While pesticide labels will allow you to spray in the morning or in the evening, please only spray in the evening. Do NOT spry ANY pesticide in the morning ever. Spraying in the morning can allow the pesticide to kill off honey bees which we do not want – while spraying in the evening will insure the bees have returned to their hive for the night. Organic pesticides are only effective when they are wet and are dry by the morning. Honey bees, which have been having a hard time of it lately, should be one of any gardeners' biggest concerns. Please only spray any insecticide in the evening.

However, if you don't have pests to begin with, please consider not spraying at all. We are counting on our trees for food, so we will want to be proactive in their care, but we also need to be intelligent in our use of killing agents in our environment. Much of the problems we face in our world today are the result of mankind's irreverent use of “-icides” of all types. Somehow, modern man has become convinced that warring with nature is a fight he can win. I believe we are foolish when we spray just because. If you have pests, deal with them as the year goes along – and deal with them in ways that avoids all sprays, all “-icides.” I think we can be a lot more intelligent in our dealings with the critters that compete for our food supply and spraying is just admitting we are too stupid to deal with something in a more positive fashion. This does not mean I NEVER spray. But when I do spray, I do think I've just not figured out a less destructive way to solve the problem. Better people than I have called me stupid so, yes, sometimes I do think I might have done better.

On the other hand, all of your citrus fruit trees are evergreen, so they can technically be pruned at any time of the year, but they are best pruned when there is nothing better to do and the day is not too warm, so the person doing the work doesn’t overheat. You cannot spray citrus with dormant oil sprays because they are never dormant. (Something that is 'evergreen' doesn't go dormant – basically 'evergreen' means, no dormancy.) A recent innovation has been the formulation of lighter oil sprays that are called 'summer oils.' They do the same thing as dormant oils with a much less heavy hand and so can be sprayed when the days are warmer and on trees with living leaves. They work well, perhaps not quite as well as dormant sprays, but they are pretty effective. Their drop in effectiveness might be that they are used on trees with leaves and therefore the spray doesn't reach all the insects rather than any lack of killing power on the part of the spray; I don't know if research has been done to show it one way or the other.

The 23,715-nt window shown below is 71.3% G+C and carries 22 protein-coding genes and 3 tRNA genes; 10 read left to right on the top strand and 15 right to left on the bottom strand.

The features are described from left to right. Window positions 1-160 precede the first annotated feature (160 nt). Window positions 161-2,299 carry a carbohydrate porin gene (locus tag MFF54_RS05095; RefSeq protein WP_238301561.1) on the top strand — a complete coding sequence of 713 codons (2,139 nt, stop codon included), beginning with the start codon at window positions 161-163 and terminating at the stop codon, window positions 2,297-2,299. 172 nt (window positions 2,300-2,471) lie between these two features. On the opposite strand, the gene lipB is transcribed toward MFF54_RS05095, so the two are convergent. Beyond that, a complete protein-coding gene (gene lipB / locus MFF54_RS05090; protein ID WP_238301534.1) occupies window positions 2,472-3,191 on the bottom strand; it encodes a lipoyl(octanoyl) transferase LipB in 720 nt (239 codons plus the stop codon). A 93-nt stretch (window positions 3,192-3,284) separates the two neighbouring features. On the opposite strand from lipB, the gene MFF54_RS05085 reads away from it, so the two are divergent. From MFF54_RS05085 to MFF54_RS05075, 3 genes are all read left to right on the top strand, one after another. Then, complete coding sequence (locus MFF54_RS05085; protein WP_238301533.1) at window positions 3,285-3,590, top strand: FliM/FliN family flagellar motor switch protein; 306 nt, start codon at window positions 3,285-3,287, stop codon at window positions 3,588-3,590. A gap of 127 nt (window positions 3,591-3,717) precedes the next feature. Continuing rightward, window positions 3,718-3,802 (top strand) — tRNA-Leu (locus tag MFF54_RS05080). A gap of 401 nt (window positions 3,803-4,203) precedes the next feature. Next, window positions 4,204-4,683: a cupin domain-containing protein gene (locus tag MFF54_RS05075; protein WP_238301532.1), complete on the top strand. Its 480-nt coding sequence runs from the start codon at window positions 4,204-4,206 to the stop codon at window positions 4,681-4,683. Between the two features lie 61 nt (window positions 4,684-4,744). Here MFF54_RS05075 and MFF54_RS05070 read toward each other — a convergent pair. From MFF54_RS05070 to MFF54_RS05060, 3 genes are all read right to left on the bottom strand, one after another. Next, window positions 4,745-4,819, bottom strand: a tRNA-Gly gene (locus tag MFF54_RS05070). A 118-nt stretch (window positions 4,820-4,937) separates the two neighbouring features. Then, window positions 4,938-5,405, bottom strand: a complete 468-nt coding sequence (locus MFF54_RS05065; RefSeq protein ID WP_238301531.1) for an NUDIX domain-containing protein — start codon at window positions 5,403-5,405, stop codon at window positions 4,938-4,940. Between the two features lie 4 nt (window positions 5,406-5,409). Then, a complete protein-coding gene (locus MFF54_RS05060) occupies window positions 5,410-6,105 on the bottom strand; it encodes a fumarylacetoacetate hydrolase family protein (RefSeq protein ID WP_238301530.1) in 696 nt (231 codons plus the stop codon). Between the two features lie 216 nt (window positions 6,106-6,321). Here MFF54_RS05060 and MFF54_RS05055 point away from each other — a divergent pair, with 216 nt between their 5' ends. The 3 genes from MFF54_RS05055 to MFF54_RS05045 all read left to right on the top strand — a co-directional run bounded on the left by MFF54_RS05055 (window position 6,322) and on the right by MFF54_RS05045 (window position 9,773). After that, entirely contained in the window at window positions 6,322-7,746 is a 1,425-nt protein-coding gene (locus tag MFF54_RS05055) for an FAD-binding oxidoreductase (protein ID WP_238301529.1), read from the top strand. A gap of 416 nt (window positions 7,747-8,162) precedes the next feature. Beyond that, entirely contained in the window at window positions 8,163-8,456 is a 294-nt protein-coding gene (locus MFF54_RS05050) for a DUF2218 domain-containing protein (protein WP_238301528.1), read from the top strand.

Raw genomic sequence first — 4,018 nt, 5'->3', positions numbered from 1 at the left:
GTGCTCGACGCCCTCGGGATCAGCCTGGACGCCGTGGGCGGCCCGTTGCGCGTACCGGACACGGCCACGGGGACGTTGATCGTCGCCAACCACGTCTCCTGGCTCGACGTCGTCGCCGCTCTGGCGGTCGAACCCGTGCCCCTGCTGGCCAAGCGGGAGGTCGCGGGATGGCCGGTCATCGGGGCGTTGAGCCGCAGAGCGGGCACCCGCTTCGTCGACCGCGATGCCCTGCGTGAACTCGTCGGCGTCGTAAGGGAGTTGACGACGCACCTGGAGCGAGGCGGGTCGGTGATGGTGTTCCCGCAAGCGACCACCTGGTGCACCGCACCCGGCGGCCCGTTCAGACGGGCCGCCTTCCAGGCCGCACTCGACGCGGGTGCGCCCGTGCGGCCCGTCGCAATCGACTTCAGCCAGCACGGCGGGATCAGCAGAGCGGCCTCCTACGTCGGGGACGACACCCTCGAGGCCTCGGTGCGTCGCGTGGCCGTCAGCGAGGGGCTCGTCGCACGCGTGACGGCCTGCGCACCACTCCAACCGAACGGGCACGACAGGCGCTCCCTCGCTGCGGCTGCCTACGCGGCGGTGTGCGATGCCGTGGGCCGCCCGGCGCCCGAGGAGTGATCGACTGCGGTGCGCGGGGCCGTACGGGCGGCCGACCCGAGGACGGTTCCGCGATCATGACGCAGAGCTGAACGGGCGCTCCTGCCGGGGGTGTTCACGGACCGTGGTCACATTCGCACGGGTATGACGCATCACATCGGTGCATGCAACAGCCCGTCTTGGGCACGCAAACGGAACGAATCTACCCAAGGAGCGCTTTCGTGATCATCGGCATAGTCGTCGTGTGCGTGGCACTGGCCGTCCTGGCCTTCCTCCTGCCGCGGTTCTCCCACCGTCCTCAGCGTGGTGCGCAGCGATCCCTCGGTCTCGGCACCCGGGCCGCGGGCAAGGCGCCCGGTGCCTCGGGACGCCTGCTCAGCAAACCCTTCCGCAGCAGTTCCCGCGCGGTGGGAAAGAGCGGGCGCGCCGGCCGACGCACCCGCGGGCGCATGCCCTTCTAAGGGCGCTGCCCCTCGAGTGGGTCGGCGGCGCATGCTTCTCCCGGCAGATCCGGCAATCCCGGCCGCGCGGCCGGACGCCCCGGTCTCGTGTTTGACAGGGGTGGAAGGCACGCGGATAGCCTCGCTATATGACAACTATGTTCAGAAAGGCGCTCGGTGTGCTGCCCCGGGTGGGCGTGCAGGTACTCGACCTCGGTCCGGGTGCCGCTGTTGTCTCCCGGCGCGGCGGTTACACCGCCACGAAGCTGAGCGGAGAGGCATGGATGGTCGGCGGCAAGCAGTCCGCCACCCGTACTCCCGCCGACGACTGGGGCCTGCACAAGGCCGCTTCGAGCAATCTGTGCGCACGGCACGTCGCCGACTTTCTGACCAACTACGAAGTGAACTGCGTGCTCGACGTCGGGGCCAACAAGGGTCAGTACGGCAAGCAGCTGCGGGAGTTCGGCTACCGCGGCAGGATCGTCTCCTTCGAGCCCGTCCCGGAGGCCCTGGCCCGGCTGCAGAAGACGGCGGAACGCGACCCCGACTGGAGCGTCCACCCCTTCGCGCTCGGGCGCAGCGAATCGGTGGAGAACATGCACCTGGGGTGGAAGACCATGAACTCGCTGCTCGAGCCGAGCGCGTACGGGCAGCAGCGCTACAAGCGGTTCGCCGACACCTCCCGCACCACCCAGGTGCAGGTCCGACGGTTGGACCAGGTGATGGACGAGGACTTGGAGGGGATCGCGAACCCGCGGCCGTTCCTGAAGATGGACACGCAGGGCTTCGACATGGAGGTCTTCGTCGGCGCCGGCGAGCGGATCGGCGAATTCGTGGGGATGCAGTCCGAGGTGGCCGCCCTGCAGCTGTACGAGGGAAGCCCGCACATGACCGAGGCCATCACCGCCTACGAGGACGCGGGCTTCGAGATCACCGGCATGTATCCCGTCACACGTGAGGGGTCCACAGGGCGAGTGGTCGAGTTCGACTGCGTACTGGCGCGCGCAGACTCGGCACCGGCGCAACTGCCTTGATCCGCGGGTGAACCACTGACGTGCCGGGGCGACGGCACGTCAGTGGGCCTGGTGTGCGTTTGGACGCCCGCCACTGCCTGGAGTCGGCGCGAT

As above, though, if you don't HAVE to spray, please don't. A healthy garden is shared among many critters – insects, birds, fungi, bacteria, mammals and humans. By introducing poison to your garden, you run the risk of killing off more than just your target species. Try to find an intelligent way to solve your problems. Read up on the pest. Find it's enemies and make friends with them. Your garden will be healthier and so will you.

This may be a cold month and, if we are blessed, rainy. But we still have to keep our eyes out for Santa Ana winds – sometimes hot and sometimes cool, but always dry and desiccating to garden plants, and plants in pots suffer all the more. If your skin is crawling and you need more skin cream, or lip goop, you can bet your plants need more moisture too! It’s best to get out there with a hose and help your irrigation system keep up – you’ll enjoy your garden more – the “best fertilizer is the farmer’s shadow.” Still.

Are you ready to think about summer yet? You mean you never stopped thinking about summer? Now is the time the new seed catalogs come rolling in by the truckload and they all have wonderful photos and several hundred new mouth-watering, irresistible new varieties that I must try… all in a 10’ square bed. If you aren’t getting these free catalogs, a quick jaunt through any gardening magazine will net you half a dozen 800 numbers or you can get web addresses from which to order. Once you've ordered from one, next January will be a real treat. I get sometimes three or four a day.

What will it be this year? Eight different sweet peas, half a dozen different lettuce plants? Look at all those tomatoes for sale and how about the dozen different violas from Thompson and Morgan? And if I knock down the neighbor’s garage, I think I could grow some squash and pumpkins….

More in a minute or two...